two quick remarks.
1. The definition of your next-state relation is
Also, the body of that formula asserts that either a philosopher starts thinking or that she starts and stops eating simultaneously. Again, this is certainly wrong. One could imagine that thinking and eating alternate, so "start thinking" doesn't need to be a separate transition (because a philosopher starts thinking as soon as she stops eating), but starting and stopping eating should not occur simultaneously.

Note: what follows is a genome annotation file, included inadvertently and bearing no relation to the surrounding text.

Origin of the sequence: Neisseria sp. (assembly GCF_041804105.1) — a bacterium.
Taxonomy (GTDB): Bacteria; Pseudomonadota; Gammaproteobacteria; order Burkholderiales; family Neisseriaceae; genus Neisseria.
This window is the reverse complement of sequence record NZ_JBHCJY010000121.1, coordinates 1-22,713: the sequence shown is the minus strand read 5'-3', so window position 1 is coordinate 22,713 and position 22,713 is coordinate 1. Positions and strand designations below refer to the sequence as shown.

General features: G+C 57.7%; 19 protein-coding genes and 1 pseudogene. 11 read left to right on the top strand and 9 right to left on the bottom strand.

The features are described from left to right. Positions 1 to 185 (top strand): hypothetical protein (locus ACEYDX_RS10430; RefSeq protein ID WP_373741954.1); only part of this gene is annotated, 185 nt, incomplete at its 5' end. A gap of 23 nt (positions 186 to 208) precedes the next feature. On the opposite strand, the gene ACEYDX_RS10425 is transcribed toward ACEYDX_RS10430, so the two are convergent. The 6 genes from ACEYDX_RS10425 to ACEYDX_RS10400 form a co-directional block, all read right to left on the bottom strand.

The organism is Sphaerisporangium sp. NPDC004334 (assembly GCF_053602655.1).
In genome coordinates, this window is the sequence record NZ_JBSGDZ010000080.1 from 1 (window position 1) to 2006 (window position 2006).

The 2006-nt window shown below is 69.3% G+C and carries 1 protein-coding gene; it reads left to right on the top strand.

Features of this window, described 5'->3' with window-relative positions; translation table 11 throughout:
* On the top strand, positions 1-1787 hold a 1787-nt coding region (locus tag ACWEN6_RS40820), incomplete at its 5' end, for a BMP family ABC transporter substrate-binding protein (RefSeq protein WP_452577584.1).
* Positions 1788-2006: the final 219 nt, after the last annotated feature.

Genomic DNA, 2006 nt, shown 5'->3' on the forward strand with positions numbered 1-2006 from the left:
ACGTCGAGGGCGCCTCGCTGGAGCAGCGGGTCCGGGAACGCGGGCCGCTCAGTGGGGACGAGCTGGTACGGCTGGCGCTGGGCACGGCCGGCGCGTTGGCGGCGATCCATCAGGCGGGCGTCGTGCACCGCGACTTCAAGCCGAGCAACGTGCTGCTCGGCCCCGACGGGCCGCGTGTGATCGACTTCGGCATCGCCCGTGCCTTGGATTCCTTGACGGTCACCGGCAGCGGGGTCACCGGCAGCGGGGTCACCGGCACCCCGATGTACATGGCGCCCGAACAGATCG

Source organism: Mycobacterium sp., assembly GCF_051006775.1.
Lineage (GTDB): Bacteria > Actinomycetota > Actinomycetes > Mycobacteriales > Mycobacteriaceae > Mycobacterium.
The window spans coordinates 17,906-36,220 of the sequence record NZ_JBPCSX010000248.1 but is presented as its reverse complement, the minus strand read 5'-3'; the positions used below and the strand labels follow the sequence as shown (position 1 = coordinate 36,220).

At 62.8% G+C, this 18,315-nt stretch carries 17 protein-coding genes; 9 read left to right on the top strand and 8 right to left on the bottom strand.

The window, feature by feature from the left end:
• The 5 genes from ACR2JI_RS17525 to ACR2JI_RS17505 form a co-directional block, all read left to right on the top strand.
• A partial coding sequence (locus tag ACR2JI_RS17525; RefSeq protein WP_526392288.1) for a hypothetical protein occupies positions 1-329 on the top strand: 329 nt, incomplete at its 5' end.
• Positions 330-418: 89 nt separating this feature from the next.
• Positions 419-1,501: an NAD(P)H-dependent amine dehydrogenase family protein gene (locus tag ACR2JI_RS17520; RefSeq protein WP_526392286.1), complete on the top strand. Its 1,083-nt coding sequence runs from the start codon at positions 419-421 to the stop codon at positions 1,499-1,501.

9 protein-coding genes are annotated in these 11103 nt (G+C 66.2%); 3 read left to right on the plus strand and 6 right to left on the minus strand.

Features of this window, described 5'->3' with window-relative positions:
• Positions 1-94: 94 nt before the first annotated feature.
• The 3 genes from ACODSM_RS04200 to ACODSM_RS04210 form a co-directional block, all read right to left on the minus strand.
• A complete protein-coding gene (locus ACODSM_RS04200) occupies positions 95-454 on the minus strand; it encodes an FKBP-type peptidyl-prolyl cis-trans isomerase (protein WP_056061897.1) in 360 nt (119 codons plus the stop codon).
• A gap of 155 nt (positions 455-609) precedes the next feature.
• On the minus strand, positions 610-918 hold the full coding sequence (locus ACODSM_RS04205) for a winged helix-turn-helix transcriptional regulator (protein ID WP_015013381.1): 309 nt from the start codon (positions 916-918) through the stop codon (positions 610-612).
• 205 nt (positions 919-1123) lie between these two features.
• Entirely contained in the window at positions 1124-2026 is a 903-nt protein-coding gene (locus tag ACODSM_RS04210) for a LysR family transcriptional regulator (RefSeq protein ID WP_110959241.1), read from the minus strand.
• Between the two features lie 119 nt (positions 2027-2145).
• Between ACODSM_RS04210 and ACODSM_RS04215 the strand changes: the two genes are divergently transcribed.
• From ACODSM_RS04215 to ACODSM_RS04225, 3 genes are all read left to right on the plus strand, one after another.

2. The real challenge in the problem is to avoid the deadlock situation that occurs when each philosopher holds one fork but cannot acquire the second one because it is held by her neighbor. You trivialized that problem by having each philosopher take up and lay down both forks simultaneously. The original formulation of the problem states that forks are taken up individually (see also ). This is what makes the problem interesting.
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